Sunday, November 2, 2014

Le Fait Divers by Roger Grenier

The public that feasts on crimes needs its stories to have a beginning, a middle and an end. It needs a small novel, more exciting than fiction because it’s true. Reality rarely unfolds with such pleasing logic. It’s usually impossible to know exactly when the slowly unfolding drama began, and just as impossible to make any sense of what the victims and protagonists had to say. The confusion isn’t due to the facts but something like a layer of concrete covering every motive, every attitude. Never has the Shakespeaean-Faulkneran cliche  about the ‘tale told by an idiot, full of sound and fury’ been more apropos. This doesn’t prevent reporters from inventing fine, well-crafted accounts that respond to the five basic Ws: Who, What, When, Where, Why.

Which is exactly what Freud did with Oedipus’s crime. He simplified an awfully confusing story (hard to make heads or tails of any of it), giving it his own structure.

Where does the crime story begin? In what confusing past does it take does it take root? How do you untangle so many contradictions when your assignment is to deliver a story that’s all wrapped up and obeys the basic rules of causation?

The fantasized act that someone else dared to commit is transformed by paper and the printer’s ink into a notorious,sublimated, and ritualized deed – if only through the rudimentary act of some unknown reporter assigned to cover the police stations. What a trampoline for the imagination! Therein lies the paradox. Committed by a person devoid of imagination,it stimulate ours. The fait divers in its entirety is indeed ‘the land of the poets.”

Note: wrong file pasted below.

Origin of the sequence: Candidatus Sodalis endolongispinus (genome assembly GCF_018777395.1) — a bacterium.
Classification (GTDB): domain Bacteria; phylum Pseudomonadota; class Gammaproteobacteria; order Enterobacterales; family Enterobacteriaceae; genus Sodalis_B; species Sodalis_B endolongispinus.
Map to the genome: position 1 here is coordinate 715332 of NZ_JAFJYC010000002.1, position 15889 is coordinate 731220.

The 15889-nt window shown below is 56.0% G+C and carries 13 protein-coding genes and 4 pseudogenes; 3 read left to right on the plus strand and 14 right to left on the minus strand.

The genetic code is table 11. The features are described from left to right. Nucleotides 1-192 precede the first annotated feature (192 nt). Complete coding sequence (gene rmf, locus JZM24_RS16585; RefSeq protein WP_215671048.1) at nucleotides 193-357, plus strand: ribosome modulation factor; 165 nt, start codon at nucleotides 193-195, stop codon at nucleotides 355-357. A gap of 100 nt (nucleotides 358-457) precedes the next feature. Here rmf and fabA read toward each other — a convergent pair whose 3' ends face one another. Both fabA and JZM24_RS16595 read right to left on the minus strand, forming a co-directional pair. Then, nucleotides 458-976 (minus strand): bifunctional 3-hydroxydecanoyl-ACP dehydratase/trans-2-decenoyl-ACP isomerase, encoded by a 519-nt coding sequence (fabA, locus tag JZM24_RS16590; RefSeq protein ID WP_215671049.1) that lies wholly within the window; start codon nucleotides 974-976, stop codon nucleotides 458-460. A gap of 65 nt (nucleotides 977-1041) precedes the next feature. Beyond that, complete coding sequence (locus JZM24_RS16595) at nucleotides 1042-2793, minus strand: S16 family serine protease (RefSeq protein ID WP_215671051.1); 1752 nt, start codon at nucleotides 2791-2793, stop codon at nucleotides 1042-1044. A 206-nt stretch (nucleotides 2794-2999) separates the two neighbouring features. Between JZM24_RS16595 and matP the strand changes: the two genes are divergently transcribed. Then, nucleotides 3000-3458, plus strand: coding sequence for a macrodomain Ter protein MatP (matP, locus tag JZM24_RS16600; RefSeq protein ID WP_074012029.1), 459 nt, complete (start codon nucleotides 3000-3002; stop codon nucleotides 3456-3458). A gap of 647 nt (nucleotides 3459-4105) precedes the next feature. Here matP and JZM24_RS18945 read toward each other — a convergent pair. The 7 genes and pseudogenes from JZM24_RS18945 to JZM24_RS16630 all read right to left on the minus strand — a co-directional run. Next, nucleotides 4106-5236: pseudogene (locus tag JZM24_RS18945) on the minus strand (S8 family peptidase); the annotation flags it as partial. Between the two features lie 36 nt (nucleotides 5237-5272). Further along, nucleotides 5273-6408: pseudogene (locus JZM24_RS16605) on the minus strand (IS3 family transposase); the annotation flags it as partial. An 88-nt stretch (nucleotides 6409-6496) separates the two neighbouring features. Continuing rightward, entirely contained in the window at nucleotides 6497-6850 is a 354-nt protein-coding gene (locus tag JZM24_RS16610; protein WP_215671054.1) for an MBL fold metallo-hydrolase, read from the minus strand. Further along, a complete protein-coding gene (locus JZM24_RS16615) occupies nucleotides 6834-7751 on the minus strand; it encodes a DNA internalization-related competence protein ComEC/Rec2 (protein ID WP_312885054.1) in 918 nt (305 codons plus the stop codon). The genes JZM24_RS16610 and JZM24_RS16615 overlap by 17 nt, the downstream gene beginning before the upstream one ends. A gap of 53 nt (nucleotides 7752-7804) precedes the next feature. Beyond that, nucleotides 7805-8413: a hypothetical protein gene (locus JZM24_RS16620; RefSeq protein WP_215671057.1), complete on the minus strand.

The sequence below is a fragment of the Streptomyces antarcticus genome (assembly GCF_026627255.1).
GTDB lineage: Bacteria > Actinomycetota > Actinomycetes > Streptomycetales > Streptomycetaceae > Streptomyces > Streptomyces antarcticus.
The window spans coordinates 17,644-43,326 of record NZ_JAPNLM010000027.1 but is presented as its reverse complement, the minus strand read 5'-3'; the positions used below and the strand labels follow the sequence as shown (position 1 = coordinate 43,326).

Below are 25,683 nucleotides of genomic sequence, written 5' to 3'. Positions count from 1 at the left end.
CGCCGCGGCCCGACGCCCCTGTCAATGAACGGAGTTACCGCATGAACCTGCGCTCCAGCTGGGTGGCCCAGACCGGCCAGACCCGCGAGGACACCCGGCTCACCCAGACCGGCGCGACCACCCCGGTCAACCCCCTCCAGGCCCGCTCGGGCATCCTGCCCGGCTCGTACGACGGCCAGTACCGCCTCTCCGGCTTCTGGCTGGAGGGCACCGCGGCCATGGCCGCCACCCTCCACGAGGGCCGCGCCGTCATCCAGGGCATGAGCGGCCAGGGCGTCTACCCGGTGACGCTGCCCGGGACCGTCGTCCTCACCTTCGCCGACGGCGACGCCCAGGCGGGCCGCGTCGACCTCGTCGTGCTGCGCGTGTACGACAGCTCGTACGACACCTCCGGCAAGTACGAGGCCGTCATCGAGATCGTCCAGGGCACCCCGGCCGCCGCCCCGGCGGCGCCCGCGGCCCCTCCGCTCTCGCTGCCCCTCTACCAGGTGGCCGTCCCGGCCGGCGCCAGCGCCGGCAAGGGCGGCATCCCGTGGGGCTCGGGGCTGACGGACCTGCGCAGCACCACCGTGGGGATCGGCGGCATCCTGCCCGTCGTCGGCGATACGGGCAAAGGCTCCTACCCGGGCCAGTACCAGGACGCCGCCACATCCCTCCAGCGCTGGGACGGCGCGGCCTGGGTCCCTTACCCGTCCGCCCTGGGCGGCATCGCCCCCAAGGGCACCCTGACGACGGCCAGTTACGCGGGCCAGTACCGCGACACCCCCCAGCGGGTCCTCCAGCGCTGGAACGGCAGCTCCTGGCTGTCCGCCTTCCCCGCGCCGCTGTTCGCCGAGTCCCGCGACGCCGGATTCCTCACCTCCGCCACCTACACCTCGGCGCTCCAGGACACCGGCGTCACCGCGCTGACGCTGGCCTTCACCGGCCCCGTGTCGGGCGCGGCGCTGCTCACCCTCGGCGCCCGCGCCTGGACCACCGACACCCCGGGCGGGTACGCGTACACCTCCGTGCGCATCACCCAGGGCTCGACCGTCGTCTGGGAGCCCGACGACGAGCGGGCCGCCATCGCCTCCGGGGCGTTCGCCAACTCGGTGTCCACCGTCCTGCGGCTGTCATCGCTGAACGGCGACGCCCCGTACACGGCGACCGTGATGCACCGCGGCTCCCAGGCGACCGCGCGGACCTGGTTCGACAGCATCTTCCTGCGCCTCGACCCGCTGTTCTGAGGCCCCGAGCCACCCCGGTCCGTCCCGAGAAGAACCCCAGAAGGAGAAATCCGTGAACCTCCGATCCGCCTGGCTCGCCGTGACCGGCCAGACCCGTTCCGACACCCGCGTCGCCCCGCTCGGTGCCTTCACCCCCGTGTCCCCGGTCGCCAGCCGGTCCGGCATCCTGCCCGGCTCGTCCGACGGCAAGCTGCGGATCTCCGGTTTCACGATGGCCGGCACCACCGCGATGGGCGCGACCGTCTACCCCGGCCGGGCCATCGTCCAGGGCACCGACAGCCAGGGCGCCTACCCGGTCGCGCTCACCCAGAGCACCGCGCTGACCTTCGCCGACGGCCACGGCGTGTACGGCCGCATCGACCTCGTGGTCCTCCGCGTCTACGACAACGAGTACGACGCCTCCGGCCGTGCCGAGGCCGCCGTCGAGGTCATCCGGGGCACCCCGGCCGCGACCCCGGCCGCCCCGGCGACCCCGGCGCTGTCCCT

1 comment:

  1. “Moving along to that abominable and voluptuous act of reading the newspaper. . . No sooner have we broken the fragile band that wraps Le Figaro, and that alone separates us from all the miseries of the world, and hastily glance at the first sensational paragraphs of which the wretchedness of so many human beings ‘forms an element’ (those sensational paragraphs, containing what we shall later recount to those who have not yet read the papers), than we feel a delightful sense of being in contact with that life with which, when we awoke, it seemed so useless to renew our acquaintance.”-Proust